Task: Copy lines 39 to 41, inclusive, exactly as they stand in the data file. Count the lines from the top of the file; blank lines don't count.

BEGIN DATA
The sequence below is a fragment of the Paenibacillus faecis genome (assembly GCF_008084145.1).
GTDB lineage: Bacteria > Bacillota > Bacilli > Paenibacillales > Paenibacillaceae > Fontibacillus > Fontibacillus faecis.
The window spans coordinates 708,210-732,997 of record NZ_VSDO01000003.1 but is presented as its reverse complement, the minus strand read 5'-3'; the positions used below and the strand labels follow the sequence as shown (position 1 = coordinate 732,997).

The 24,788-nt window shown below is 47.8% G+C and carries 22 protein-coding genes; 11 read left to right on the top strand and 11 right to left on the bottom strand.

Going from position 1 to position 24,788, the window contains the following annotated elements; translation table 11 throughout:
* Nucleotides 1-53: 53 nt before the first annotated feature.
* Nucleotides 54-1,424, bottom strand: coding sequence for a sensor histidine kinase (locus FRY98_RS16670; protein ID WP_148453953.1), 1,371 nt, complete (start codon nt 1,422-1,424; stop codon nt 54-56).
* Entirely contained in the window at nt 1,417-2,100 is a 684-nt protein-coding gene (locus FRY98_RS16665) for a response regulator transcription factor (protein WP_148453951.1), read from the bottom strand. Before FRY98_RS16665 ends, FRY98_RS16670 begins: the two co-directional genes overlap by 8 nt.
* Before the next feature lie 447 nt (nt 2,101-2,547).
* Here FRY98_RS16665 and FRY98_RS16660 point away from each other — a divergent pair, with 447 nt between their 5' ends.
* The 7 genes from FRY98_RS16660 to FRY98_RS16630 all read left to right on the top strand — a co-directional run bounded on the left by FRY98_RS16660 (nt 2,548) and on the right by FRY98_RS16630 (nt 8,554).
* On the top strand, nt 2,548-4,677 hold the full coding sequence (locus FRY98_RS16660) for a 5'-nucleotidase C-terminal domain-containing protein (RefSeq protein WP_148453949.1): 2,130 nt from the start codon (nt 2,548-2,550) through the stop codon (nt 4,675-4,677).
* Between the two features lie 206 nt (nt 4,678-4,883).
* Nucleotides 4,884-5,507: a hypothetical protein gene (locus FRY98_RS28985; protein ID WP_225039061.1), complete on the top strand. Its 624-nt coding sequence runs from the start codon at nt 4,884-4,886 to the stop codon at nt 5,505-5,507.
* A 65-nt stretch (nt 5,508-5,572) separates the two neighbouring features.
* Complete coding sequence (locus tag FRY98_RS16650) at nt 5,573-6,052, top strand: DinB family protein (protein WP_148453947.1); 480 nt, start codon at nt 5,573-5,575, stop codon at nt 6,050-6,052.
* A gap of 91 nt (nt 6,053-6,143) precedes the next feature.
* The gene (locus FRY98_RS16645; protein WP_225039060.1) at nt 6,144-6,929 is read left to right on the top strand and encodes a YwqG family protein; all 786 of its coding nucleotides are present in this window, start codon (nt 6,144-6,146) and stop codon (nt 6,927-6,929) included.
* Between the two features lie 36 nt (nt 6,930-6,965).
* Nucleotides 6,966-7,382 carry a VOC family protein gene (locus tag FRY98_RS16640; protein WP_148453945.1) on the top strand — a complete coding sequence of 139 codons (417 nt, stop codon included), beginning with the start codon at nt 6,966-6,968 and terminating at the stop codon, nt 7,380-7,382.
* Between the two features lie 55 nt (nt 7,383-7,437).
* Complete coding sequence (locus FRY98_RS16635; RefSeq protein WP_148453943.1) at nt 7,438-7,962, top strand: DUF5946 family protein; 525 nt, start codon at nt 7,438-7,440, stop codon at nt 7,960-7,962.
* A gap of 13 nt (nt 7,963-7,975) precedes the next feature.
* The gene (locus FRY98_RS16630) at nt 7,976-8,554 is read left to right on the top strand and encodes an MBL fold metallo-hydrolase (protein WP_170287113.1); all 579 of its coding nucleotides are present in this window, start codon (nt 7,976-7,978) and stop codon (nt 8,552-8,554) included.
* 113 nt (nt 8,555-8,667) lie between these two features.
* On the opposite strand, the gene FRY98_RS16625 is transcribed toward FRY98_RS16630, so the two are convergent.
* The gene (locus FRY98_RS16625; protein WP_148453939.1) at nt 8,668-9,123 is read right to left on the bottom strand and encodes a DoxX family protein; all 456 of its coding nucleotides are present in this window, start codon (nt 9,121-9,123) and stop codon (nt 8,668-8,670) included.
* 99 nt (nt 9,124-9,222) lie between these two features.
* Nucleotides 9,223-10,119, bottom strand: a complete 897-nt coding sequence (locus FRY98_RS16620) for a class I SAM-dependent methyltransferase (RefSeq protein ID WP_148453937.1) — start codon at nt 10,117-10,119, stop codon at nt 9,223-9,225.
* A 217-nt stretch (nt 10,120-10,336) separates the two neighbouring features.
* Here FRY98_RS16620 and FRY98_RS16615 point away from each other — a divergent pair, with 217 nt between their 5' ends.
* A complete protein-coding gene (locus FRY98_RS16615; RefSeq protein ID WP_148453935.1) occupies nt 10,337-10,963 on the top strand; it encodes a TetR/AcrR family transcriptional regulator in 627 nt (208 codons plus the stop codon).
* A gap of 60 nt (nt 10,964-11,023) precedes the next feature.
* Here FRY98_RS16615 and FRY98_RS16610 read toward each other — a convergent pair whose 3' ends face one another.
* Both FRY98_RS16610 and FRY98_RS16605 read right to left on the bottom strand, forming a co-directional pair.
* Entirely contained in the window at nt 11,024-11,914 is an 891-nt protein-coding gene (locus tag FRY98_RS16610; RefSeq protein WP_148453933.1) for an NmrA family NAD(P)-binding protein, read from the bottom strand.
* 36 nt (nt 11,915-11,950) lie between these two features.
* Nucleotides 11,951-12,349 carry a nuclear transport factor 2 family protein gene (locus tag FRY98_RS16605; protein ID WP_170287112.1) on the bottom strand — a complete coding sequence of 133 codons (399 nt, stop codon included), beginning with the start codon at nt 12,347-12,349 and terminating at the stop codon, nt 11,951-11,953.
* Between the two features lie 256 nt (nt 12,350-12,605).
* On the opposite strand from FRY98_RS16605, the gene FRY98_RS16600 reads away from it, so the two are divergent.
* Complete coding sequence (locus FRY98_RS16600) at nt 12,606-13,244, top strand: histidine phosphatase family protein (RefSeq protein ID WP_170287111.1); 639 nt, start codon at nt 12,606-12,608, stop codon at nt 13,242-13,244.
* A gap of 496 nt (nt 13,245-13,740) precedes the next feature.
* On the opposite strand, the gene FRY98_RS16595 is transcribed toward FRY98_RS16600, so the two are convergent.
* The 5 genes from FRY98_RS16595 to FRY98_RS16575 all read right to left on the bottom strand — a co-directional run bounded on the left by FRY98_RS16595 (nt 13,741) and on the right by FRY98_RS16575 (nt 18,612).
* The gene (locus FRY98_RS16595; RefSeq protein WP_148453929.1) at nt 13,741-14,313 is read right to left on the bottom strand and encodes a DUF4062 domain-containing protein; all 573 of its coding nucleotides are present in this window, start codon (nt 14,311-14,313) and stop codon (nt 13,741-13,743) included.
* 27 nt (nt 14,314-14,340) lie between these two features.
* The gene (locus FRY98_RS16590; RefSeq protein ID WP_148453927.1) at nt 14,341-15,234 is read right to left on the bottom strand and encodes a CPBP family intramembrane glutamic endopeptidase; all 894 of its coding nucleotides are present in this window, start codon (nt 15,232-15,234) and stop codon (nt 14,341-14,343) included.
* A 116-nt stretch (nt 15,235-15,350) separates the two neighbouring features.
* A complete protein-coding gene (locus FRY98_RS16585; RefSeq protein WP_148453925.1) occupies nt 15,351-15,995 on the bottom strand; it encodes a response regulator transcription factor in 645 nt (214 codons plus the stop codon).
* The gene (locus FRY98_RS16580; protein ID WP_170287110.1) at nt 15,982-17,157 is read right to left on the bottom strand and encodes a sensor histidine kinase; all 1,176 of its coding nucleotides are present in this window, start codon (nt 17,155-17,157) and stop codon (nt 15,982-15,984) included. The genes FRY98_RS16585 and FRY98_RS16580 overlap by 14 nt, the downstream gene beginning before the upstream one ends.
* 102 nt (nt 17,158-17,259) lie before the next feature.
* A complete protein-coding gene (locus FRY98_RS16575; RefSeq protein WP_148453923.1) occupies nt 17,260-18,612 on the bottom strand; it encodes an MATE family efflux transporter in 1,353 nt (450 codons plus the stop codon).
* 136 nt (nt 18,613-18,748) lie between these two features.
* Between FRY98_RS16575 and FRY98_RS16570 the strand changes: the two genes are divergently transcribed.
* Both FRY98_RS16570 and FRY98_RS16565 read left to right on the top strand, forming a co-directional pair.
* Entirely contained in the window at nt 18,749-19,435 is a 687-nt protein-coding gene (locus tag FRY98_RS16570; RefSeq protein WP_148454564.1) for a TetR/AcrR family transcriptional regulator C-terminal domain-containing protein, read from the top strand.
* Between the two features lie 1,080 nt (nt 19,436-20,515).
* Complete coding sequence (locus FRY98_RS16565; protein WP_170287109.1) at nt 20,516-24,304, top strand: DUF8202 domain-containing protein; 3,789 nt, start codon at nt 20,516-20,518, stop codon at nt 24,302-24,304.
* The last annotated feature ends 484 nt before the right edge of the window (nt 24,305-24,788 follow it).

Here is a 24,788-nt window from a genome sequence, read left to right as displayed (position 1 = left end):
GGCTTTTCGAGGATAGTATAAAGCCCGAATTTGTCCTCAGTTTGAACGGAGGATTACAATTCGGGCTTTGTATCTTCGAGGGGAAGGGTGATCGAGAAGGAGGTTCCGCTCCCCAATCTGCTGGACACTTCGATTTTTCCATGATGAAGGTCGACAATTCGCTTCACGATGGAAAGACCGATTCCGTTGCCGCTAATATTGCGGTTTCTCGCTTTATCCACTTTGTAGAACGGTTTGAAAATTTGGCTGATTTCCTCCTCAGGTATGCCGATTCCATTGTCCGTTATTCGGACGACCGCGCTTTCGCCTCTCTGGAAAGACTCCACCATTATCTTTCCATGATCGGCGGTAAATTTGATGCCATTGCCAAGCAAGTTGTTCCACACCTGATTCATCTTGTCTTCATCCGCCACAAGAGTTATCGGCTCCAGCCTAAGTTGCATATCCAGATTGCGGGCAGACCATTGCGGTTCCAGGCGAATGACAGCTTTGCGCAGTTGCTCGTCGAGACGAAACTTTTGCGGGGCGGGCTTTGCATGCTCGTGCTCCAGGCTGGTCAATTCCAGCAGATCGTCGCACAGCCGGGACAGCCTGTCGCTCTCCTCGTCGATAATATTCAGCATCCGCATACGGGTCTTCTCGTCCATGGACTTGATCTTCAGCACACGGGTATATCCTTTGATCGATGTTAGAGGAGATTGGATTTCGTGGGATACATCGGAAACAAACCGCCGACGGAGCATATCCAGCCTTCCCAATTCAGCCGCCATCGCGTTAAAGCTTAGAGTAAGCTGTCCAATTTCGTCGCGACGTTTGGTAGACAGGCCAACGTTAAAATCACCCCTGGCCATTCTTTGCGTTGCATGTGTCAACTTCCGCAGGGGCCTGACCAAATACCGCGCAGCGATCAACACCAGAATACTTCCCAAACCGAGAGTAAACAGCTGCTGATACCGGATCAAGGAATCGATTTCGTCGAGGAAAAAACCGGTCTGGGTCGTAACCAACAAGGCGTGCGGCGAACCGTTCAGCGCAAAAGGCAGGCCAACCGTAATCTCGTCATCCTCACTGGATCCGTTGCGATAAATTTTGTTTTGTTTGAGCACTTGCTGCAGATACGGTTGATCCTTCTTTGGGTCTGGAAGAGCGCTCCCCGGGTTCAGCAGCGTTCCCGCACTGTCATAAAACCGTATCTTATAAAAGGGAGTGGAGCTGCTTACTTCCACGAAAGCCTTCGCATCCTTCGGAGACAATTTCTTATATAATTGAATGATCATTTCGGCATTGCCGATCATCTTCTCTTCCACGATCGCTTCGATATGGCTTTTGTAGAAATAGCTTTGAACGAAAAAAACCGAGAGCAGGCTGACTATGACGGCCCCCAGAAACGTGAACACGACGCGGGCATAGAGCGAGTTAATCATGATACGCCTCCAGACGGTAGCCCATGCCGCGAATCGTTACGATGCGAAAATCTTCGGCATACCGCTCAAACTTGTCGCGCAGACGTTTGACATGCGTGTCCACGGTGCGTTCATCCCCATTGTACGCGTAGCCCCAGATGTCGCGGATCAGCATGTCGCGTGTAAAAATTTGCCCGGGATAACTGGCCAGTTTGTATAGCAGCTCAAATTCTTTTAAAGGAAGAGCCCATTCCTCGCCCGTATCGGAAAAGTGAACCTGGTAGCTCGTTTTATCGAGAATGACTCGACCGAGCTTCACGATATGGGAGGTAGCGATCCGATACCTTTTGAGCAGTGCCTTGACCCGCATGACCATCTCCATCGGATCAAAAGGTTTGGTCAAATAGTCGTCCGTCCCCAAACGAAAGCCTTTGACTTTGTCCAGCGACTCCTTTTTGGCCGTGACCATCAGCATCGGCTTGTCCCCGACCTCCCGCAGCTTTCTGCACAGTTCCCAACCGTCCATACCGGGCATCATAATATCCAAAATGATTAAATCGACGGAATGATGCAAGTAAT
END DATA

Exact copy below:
* Between the two features lie 256 nt (nt 12,350-12,605).
* On the opposite strand from FRY98_RS16605, the gene FRY98_RS16600 reads away from it, so the two are divergent.
* Complete coding sequence (locus FRY98_RS16600) at nt 12,606-13,244, top strand: histidine phosphatase family protein (RefSeq protein ID WP_170287111.1); 639 nt, start codon at nt 12,606-12,608, stop codon at nt 13,242-13,244.